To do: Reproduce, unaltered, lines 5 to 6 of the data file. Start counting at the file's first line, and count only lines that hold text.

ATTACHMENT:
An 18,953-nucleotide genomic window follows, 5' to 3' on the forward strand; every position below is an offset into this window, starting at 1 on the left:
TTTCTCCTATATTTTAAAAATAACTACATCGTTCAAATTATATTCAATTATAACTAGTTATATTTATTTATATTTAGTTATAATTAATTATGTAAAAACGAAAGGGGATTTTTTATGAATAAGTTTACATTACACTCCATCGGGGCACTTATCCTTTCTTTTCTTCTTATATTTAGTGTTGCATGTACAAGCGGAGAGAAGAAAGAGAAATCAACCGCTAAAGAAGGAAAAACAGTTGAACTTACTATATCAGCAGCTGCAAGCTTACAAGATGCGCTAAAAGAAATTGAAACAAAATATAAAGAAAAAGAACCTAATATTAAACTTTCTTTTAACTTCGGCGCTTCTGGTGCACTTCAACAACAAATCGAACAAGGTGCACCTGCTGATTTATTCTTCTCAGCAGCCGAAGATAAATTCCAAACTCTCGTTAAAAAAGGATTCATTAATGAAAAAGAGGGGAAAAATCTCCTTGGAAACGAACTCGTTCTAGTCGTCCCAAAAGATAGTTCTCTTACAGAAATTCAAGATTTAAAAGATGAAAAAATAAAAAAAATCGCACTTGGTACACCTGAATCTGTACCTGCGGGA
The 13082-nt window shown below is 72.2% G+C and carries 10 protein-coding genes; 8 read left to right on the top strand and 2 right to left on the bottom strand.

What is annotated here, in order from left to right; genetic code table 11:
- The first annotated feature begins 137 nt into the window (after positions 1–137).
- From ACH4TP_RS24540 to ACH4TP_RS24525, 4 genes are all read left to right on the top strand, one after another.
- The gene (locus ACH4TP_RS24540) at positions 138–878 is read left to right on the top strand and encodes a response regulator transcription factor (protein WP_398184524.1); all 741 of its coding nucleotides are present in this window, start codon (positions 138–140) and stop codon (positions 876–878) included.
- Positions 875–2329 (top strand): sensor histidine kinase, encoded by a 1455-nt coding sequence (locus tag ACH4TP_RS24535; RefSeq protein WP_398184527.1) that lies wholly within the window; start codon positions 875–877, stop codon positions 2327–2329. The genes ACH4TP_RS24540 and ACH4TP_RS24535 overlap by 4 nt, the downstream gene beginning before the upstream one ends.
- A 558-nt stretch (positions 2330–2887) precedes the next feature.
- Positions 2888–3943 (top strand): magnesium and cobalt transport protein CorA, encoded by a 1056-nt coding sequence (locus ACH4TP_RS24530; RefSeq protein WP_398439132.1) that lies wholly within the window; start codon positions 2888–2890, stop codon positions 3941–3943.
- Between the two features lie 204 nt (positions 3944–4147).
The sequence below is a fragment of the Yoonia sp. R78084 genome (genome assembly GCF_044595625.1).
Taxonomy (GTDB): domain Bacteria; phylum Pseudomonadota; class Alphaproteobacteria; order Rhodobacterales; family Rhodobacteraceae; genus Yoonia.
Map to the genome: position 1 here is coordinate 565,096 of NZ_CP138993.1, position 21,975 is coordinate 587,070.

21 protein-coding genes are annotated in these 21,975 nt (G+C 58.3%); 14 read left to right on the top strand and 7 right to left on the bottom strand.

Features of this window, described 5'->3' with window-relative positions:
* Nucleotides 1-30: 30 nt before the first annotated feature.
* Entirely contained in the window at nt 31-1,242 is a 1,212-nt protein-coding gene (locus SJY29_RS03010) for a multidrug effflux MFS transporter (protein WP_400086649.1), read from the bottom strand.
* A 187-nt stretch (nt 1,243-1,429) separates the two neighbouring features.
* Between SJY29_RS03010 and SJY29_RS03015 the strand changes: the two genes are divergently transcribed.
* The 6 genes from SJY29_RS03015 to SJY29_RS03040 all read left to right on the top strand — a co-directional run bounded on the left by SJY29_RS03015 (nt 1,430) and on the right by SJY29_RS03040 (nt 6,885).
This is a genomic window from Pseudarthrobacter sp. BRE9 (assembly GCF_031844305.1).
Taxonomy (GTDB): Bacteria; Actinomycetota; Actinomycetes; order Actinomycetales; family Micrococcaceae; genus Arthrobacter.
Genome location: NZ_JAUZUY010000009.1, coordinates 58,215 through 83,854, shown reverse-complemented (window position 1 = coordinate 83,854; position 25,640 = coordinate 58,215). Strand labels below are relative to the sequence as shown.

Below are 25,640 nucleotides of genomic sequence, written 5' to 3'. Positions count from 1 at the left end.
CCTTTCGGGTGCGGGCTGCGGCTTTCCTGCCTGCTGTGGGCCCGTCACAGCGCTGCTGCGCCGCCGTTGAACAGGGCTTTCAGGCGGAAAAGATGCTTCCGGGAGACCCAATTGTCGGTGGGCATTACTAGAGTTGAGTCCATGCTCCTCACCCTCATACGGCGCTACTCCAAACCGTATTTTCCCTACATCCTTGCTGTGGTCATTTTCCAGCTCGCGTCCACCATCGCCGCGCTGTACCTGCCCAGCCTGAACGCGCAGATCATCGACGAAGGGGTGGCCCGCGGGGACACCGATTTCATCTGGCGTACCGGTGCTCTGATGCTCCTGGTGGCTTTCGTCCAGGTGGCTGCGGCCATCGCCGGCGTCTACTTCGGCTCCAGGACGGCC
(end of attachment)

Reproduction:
- The first annotated feature begins 137 nt into the window (after positions 1–137).
- From ACH4TP_RS24540 to ACH4TP_RS24525, 4 genes are all read left to right on the top strand, one after another.